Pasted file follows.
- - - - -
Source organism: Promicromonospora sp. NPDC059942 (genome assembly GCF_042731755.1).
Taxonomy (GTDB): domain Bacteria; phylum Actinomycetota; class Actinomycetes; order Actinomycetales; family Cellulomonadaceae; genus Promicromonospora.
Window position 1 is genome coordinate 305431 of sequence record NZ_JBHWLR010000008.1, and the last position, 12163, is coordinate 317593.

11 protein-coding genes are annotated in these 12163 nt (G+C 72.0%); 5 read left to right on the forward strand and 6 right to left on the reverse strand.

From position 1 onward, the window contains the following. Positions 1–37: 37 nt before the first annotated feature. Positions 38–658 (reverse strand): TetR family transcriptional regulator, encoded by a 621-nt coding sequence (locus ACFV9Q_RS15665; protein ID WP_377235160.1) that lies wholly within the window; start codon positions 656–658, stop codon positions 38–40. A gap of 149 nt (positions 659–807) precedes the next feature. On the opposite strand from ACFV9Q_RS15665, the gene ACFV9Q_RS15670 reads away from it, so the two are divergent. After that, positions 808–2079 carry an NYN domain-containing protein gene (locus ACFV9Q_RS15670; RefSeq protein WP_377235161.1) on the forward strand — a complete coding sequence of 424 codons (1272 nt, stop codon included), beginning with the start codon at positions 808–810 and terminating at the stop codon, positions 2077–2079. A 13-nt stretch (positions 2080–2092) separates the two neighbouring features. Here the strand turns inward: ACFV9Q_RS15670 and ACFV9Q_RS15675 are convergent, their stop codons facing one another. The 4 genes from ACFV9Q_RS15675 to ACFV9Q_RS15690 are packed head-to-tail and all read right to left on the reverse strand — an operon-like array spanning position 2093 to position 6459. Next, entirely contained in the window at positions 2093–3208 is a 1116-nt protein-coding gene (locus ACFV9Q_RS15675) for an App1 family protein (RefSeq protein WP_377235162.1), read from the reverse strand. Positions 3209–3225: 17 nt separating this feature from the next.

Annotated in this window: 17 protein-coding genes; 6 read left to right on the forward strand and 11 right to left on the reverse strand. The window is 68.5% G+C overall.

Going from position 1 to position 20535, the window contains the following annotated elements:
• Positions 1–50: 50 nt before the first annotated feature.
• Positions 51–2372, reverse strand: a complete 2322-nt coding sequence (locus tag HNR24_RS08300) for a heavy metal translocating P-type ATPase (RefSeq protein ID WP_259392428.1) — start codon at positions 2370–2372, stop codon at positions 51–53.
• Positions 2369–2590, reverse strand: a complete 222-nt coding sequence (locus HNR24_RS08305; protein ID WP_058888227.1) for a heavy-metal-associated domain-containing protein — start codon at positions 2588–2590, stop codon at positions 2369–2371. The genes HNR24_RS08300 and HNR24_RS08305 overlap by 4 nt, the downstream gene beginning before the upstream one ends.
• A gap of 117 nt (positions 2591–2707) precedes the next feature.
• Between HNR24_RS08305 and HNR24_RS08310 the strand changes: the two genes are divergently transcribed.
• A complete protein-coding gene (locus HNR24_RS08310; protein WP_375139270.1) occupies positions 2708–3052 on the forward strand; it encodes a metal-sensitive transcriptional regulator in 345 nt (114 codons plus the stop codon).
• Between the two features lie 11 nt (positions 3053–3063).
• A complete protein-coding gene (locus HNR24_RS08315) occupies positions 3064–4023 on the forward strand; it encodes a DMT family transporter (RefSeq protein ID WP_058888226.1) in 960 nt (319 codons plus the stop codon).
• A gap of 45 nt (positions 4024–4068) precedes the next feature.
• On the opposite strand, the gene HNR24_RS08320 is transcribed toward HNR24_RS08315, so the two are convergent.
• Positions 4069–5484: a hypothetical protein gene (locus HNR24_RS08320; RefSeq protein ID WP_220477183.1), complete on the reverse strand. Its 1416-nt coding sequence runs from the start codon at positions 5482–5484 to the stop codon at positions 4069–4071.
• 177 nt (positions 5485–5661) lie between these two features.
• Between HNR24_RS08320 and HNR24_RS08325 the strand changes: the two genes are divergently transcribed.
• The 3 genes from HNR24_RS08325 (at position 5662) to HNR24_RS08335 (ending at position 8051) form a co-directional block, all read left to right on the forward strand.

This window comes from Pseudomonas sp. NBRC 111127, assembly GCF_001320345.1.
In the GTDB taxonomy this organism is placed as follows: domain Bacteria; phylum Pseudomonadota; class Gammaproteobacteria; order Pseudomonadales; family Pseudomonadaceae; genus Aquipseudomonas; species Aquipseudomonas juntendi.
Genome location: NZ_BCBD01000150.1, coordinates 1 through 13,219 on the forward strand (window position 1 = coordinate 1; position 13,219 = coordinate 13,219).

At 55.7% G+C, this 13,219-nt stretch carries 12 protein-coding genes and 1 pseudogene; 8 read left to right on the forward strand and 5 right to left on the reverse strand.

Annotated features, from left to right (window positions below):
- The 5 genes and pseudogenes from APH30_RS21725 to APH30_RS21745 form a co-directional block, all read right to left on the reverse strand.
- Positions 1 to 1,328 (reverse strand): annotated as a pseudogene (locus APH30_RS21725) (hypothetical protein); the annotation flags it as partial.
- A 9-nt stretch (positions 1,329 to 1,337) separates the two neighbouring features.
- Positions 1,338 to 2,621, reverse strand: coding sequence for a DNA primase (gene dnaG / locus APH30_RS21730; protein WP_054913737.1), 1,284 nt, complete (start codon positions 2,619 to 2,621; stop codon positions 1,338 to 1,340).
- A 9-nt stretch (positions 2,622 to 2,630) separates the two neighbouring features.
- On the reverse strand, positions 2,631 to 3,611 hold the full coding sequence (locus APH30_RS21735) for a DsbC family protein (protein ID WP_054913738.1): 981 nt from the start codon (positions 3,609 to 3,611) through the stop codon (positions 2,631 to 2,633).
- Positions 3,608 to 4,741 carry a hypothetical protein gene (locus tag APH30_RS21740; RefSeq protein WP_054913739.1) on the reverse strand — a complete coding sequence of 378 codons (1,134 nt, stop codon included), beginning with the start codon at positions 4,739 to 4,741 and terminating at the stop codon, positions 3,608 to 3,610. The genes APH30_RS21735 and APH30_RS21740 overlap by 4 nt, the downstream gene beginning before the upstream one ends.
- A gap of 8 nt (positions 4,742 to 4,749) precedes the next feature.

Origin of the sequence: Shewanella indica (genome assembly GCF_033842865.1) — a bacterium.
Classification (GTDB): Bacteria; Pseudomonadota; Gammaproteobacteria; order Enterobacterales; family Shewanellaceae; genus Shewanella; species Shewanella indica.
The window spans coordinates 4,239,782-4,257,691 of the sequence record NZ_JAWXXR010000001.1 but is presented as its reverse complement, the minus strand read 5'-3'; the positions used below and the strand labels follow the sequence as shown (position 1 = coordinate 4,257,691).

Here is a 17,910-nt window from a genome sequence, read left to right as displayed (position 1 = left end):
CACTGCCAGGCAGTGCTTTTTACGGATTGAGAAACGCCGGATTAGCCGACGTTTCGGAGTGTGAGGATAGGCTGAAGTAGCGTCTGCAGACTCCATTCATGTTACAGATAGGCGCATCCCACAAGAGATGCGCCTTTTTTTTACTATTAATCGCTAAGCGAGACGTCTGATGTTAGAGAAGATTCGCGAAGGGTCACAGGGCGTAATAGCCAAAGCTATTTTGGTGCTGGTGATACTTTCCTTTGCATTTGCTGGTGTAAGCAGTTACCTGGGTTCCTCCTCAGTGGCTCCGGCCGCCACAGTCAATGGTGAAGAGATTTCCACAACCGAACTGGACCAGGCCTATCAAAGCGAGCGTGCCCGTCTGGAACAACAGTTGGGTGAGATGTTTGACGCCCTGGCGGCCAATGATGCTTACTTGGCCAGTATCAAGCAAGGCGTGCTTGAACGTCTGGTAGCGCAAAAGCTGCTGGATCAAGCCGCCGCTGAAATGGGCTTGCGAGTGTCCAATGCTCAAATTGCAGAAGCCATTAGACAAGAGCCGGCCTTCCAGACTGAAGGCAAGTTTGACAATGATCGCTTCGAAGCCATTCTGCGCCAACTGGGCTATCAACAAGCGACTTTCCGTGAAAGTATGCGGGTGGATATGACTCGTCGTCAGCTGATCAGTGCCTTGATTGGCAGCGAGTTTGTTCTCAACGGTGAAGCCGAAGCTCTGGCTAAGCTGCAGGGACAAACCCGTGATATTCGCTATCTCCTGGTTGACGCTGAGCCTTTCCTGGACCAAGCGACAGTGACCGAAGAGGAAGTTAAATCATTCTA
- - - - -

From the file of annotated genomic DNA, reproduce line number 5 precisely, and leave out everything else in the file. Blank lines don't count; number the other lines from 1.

From position 1 onward, the window contains the following. Positions 1–37: 37 nt before the first annotated feature. Positions 38–658 (reverse strand): TetR family transcriptional regulator, encoded by a 621-nt coding sequence (locus ACFV9Q_RS15665; protein ID WP_377235160.1) that lies wholly within the window; start codon positions 656–658, stop codon positions 38–40. A gap of 149 nt (positions 659–807) precedes the next feature. On the opposite strand from ACFV9Q_RS15665, the gene ACFV9Q_RS15670 reads away from it, so the two are divergent. After that, positions 808–2079 carry an NYN domain-containing protein gene (locus ACFV9Q_RS15670; RefSeq protein WP_377235161.1) on the forward strand — a complete coding sequence of 424 codons (1272 nt, stop codon included), beginning with the start codon at positions 808–810 and terminating at the stop codon, positions 2077–2079. A 13-nt stretch (positions 2080–2092) separates the two neighbouring features. Here the strand turns inward: ACFV9Q_RS15670 and ACFV9Q_RS15675 are convergent, their stop codons facing one another. The 4 genes from ACFV9Q_RS15675 to ACFV9Q_RS15690 are packed head-to-tail and all read right to left on the reverse strand — an operon-like array spanning position 2093 to position 6459. Next, entirely contained in the window at positions 2093–3208 is a 1116-nt protein-coding gene (locus ACFV9Q_RS15675) for an App1 family protein (RefSeq protein WP_377235162.1), read from the reverse strand. Positions 3209–3225: 17 nt separating this feature from the next.